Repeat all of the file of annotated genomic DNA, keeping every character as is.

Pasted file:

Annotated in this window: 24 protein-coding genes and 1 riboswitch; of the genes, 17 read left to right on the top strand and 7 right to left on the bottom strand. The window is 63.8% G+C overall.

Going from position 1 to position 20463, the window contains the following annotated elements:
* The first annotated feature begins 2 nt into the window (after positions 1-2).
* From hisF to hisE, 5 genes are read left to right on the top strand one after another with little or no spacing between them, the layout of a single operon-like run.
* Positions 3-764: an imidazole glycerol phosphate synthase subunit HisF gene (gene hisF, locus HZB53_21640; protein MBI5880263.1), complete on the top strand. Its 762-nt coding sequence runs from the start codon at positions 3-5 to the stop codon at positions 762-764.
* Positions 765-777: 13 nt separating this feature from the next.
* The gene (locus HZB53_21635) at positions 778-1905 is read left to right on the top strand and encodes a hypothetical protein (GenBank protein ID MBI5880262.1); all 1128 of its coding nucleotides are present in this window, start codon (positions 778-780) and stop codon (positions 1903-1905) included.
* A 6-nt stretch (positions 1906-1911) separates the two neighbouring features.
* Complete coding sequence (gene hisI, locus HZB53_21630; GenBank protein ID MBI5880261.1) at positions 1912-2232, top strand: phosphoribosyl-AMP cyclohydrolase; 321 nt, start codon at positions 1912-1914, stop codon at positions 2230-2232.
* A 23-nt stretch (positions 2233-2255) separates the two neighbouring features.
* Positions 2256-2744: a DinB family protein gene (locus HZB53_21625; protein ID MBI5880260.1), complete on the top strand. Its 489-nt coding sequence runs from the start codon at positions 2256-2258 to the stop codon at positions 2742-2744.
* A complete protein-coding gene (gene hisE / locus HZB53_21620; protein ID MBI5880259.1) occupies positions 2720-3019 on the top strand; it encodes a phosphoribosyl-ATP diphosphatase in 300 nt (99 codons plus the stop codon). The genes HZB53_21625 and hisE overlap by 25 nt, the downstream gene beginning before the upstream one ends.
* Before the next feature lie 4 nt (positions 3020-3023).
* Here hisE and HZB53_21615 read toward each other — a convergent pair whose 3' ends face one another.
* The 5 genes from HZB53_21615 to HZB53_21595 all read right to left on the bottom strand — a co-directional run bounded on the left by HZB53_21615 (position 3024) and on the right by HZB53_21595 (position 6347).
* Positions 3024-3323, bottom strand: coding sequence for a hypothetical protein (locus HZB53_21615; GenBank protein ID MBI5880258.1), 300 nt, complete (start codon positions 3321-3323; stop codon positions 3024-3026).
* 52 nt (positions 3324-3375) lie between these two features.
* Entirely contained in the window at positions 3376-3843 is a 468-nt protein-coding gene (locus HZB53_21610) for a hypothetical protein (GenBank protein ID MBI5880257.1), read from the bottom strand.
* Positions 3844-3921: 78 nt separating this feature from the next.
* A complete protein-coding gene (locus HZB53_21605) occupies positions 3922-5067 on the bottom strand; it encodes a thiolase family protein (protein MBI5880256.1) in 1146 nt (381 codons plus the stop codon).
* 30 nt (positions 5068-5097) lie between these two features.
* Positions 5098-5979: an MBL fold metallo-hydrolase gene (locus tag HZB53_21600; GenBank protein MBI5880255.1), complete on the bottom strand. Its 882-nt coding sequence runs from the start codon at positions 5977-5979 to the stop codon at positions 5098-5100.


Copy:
Annotated in this window: 24 protein-coding genes and 1 riboswitch; of the genes, 17 read left to right on the top strand and 7 right to left on the bottom strand. The window is 63.8% G+C overall.

Going from position 1 to position 20463, the window contains the following annotated elements:
* The first annotated feature begins 2 nt into the window (after positions 1-2).
* From hisF to hisE, 5 genes are read left to right on the top strand one after another with little or no spacing between them, the layout of a single operon-like run.
* Positions 3-764: an imidazole glycerol phosphate synthase subunit HisF gene (gene hisF, locus HZB53_21640; protein MBI5880263.1), complete on the top strand. Its 762-nt coding sequence runs from the start codon at positions 3-5 to the stop codon at positions 762-764.
* Positions 765-777: 13 nt separating this feature from the next.
* The gene (locus HZB53_21635) at positions 778-1905 is read left to right on the top strand and encodes a hypothetical protein (GenBank protein ID MBI5880262.1); all 1128 of its coding nucleotides are present in this window, start codon (positions 778-780) and stop codon (positions 1903-1905) included.
* A 6-nt stretch (positions 1906-1911) separates the two neighbouring features.
* Complete coding sequence (gene hisI, locus HZB53_21630; GenBank protein ID MBI5880261.1) at positions 1912-2232, top strand: phosphoribosyl-AMP cyclohydrolase; 321 nt, start codon at positions 1912-1914, stop codon at positions 2230-2232.
* A 23-nt stretch (positions 2233-2255) separates the two neighbouring features.
* Positions 2256-2744: a DinB family protein gene (locus HZB53_21625; protein ID MBI5880260.1), complete on the top strand. Its 489-nt coding sequence runs from the start codon at positions 2256-2258 to the stop codon at positions 2742-2744.
* A complete protein-coding gene (gene hisE / locus HZB53_21620; protein ID MBI5880259.1) occupies positions 2720-3019 on the top strand; it encodes a phosphoribosyl-ATP diphosphatase in 300 nt (99 codons plus the stop codon). The genes HZB53_21625 and hisE overlap by 25 nt, the downstream gene beginning before the upstream one ends.
* Before the next feature lie 4 nt (positions 3020-3023).
* Here hisE and HZB53_21615 read toward each other — a convergent pair whose 3' ends face one another.
* The 5 genes from HZB53_21615 to HZB53_21595 all read right to left on the bottom strand — a co-directional run bounded on the left by HZB53_21615 (position 3024) and on the right by HZB53_21595 (position 6347).
* Positions 3024-3323, bottom strand: coding sequence for a hypothetical protein (locus HZB53_21615; GenBank protein ID MBI5880258.1), 300 nt, complete (start codon positions 3321-3323; stop codon positions 3024-3026).
* 52 nt (positions 3324-3375) lie between these two features.
* Entirely contained in the window at positions 3376-3843 is a 468-nt protein-coding gene (locus HZB53_21610) for a hypothetical protein (GenBank protein ID MBI5880257.1), read from the bottom strand.
* Positions 3844-3921: 78 nt separating this feature from the next.
* A complete protein-coding gene (locus HZB53_21605) occupies positions 3922-5067 on the bottom strand; it encodes a thiolase family protein (protein MBI5880256.1) in 1146 nt (381 codons plus the stop codon).
* 30 nt (positions 5068-5097) lie between these two features.
* Positions 5098-5979: an MBL fold metallo-hydrolase gene (locus tag HZB53_21600; GenBank protein MBI5880255.1), complete on the bottom strand. Its 882-nt coding sequence runs from the start codon at positions 5977-5979 to the stop codon at positions 5098-5100.